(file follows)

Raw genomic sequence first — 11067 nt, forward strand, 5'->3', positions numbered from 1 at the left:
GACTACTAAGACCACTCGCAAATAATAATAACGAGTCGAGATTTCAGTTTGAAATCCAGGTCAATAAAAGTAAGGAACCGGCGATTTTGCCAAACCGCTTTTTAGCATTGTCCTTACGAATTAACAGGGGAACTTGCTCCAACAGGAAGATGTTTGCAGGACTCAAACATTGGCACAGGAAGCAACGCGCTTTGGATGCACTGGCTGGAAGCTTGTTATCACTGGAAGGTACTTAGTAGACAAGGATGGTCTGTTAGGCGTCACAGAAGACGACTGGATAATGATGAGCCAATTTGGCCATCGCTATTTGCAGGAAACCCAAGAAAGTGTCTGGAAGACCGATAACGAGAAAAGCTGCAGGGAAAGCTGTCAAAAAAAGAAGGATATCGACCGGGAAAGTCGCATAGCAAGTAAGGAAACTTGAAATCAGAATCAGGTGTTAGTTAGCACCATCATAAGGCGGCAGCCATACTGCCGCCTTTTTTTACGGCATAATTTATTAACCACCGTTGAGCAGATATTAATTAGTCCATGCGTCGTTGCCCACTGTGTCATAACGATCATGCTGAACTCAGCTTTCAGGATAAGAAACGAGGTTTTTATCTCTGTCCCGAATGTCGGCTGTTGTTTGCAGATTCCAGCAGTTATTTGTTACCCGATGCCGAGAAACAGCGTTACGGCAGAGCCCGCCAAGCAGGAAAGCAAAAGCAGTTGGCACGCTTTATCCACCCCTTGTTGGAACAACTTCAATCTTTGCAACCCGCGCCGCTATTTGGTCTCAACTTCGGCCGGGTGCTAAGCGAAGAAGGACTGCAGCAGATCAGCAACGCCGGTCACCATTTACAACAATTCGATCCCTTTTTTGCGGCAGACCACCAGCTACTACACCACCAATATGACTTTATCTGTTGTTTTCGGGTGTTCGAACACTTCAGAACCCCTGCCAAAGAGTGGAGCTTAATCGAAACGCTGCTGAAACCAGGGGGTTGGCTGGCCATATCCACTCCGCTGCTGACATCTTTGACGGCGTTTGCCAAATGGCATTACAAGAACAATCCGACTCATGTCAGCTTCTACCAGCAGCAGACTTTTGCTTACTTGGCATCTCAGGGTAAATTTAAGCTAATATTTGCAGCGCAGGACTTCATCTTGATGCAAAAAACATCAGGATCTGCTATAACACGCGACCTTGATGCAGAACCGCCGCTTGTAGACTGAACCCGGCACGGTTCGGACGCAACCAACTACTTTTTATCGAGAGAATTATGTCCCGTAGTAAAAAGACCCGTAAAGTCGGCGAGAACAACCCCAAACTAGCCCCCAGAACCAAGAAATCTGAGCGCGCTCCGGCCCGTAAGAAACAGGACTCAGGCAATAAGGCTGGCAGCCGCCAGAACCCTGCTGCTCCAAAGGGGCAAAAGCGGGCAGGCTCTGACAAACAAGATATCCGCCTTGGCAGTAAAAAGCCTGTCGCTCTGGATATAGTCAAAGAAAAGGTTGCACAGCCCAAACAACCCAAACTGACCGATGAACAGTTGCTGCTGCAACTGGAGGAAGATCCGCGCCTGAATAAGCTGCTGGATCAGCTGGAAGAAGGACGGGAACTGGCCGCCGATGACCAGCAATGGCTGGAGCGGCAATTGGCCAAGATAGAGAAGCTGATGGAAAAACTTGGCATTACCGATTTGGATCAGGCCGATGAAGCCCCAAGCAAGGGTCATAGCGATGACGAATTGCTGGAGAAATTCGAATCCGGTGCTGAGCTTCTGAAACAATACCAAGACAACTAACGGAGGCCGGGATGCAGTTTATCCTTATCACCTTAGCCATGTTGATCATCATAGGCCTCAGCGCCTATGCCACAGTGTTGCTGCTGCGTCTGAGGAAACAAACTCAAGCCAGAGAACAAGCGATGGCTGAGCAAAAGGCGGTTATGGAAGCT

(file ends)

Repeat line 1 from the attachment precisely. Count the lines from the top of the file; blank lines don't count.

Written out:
Raw genomic sequence first — 11067 nt, forward strand, 5'->3', positions numbered from 1 at the left: